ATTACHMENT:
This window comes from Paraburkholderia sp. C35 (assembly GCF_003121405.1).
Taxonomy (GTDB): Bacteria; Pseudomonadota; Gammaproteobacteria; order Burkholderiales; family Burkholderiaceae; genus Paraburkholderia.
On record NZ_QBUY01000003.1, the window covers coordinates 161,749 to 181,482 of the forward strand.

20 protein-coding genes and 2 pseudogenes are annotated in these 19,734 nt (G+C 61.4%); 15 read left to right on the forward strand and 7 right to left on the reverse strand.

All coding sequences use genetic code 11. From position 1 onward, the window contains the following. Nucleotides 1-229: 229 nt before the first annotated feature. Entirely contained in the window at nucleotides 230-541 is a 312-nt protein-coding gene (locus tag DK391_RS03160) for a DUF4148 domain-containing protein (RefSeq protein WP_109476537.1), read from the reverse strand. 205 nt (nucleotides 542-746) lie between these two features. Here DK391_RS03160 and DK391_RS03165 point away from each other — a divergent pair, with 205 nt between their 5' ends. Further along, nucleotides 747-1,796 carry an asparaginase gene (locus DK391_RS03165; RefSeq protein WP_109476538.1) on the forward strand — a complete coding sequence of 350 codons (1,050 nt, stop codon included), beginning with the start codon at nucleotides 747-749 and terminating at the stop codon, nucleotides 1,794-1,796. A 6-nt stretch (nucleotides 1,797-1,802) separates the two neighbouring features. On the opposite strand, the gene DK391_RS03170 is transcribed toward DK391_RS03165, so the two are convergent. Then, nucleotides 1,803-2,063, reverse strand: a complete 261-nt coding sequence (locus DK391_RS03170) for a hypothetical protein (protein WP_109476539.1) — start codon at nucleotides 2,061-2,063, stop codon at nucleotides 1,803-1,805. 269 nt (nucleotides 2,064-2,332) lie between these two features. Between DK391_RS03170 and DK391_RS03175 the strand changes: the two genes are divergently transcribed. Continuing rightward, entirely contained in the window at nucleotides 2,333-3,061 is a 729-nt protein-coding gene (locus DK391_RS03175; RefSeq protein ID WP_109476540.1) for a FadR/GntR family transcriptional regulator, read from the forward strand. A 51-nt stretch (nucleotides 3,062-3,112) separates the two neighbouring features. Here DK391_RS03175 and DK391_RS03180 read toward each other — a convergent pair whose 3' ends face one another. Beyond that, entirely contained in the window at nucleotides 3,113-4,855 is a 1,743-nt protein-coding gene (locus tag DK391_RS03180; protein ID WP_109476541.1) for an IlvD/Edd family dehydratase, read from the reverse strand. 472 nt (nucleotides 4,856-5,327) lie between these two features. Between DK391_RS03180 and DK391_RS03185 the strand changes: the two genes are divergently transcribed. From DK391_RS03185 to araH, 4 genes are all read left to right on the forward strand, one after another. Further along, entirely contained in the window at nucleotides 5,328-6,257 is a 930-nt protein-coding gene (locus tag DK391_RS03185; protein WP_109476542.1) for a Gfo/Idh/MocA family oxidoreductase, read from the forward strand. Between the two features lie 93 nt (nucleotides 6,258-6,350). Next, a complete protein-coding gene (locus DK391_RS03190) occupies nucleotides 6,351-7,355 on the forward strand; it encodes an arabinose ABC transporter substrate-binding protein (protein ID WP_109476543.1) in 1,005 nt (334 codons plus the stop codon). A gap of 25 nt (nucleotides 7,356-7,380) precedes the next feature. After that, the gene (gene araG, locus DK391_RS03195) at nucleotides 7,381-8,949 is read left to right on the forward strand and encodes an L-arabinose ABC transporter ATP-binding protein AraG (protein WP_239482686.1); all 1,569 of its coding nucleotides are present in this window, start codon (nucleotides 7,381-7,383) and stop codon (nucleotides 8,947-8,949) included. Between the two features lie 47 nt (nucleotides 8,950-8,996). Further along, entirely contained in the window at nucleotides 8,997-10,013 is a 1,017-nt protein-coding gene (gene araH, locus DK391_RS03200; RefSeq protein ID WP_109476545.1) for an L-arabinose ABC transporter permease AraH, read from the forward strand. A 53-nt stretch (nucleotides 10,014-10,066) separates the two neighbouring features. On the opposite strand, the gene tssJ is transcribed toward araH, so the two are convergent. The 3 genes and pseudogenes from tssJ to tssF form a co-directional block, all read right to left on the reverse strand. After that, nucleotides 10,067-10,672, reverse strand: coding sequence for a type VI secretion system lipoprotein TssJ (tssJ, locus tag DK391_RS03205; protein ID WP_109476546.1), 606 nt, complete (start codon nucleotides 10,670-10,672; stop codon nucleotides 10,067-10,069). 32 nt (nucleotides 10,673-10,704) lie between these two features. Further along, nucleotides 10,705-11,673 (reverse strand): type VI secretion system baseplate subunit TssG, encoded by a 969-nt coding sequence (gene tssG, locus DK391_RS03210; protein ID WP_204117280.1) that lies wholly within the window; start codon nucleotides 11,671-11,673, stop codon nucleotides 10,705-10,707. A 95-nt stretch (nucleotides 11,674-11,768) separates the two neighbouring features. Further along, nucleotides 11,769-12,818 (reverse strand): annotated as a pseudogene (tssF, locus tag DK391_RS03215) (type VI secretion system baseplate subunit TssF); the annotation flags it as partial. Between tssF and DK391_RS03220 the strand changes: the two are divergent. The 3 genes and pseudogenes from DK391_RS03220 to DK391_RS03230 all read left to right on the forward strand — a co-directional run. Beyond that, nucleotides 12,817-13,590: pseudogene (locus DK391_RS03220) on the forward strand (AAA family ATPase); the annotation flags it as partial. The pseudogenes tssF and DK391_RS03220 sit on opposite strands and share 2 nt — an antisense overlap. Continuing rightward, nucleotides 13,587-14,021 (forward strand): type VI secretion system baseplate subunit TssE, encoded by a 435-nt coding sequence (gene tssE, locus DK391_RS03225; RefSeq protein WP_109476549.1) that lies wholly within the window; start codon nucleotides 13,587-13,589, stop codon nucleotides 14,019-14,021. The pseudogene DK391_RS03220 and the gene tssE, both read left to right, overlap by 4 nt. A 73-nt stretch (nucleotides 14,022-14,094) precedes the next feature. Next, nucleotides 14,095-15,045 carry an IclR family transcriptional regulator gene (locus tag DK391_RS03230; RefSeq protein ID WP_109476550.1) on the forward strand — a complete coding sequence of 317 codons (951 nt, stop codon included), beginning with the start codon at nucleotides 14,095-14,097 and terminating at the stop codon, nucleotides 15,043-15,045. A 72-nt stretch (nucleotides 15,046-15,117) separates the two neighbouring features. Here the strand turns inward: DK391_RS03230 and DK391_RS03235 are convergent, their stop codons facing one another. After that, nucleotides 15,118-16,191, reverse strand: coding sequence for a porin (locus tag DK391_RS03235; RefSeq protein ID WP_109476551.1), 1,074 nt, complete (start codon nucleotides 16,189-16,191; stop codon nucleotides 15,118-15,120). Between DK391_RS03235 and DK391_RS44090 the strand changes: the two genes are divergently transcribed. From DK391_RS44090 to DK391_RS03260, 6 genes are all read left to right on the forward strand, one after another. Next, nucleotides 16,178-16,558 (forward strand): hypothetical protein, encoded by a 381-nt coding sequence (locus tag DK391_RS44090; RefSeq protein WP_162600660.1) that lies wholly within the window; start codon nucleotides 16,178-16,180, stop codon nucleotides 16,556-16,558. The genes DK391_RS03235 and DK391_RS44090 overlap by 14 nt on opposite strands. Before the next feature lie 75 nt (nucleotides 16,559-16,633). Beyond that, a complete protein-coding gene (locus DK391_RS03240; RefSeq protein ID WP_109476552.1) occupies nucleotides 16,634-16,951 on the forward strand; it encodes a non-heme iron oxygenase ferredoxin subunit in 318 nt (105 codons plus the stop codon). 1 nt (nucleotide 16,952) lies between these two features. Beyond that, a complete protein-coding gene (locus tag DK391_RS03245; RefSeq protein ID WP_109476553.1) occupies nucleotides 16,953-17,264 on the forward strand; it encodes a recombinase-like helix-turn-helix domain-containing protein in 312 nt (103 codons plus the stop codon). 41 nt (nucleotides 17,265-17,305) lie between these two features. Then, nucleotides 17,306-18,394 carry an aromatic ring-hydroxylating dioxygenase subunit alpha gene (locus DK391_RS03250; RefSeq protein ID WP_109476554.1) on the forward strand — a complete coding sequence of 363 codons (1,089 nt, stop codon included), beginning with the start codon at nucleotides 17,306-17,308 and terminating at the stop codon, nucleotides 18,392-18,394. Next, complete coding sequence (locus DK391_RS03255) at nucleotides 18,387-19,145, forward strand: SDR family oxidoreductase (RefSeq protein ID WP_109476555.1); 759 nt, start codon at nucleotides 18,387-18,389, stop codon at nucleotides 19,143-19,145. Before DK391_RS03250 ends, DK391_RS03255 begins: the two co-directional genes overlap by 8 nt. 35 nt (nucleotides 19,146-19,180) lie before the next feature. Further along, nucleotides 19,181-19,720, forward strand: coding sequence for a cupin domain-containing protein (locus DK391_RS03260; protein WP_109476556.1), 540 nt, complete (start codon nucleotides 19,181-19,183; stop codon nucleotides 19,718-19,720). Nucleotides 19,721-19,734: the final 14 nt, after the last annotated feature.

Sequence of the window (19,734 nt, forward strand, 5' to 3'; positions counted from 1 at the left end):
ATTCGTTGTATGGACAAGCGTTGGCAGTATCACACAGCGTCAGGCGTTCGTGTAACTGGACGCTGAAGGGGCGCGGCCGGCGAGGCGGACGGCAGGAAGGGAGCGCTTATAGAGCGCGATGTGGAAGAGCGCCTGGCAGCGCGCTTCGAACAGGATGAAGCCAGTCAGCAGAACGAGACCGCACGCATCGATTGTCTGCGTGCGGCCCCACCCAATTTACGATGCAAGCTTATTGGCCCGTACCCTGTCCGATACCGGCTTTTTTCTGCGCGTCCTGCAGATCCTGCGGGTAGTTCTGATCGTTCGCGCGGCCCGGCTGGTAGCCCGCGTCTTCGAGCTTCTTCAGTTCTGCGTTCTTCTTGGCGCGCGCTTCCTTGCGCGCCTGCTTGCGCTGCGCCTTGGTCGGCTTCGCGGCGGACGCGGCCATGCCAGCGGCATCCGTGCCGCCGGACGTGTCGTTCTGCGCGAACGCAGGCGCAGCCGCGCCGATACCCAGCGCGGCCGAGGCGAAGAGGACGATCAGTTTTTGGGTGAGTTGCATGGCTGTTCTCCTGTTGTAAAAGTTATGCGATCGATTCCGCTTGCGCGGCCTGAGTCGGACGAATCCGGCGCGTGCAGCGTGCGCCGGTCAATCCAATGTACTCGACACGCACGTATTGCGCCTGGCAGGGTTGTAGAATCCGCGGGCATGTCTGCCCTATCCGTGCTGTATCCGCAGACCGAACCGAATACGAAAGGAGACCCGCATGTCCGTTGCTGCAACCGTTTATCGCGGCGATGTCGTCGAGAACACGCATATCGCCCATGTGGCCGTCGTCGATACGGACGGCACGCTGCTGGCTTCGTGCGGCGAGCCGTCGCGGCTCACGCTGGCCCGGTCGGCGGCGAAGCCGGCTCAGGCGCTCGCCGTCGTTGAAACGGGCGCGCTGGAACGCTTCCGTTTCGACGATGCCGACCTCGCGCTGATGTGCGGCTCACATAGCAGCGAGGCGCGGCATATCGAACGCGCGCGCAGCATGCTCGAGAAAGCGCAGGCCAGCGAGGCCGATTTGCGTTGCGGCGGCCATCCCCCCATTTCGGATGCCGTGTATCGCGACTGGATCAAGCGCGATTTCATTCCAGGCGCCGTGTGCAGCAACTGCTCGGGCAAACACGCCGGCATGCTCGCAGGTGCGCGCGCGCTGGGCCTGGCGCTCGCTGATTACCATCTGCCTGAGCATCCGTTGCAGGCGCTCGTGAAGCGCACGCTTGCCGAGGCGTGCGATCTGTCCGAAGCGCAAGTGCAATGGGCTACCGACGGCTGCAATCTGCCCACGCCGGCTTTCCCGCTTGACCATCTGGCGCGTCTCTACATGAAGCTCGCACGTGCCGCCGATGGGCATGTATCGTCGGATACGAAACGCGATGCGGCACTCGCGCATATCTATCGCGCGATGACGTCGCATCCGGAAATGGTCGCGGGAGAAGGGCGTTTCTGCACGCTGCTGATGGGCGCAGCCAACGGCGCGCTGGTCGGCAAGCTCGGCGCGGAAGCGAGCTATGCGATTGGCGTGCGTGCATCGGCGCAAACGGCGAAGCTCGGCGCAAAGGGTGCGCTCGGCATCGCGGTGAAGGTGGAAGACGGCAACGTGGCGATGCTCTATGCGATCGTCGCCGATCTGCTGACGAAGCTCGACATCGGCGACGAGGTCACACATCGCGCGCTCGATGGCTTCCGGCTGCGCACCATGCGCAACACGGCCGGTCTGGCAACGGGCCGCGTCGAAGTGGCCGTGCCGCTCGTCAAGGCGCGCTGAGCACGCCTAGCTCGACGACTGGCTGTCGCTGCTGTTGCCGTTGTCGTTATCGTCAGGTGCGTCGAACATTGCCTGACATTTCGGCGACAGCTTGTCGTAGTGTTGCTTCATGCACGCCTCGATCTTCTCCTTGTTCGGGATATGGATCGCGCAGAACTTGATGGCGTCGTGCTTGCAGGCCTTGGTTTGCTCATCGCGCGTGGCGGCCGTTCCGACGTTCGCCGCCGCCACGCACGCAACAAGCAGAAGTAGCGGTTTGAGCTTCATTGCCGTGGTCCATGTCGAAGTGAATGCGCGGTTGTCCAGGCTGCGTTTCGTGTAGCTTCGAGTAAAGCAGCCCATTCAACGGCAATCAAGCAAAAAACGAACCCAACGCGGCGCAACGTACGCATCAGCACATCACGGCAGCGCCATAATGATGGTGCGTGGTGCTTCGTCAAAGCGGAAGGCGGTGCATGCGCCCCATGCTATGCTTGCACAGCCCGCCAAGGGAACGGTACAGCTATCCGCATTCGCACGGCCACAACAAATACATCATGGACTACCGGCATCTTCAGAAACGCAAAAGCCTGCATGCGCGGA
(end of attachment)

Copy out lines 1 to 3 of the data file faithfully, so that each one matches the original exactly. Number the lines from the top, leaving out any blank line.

This window comes from Paraburkholderia sp. C35 (assembly GCF_003121405.1).
Taxonomy (GTDB): Bacteria; Pseudomonadota; Gammaproteobacteria; order Burkholderiales; family Burkholderiaceae; genus Paraburkholderia.
On record NZ_QBUY01000003.1, the window covers coordinates 161,749 to 181,482 of the forward strand.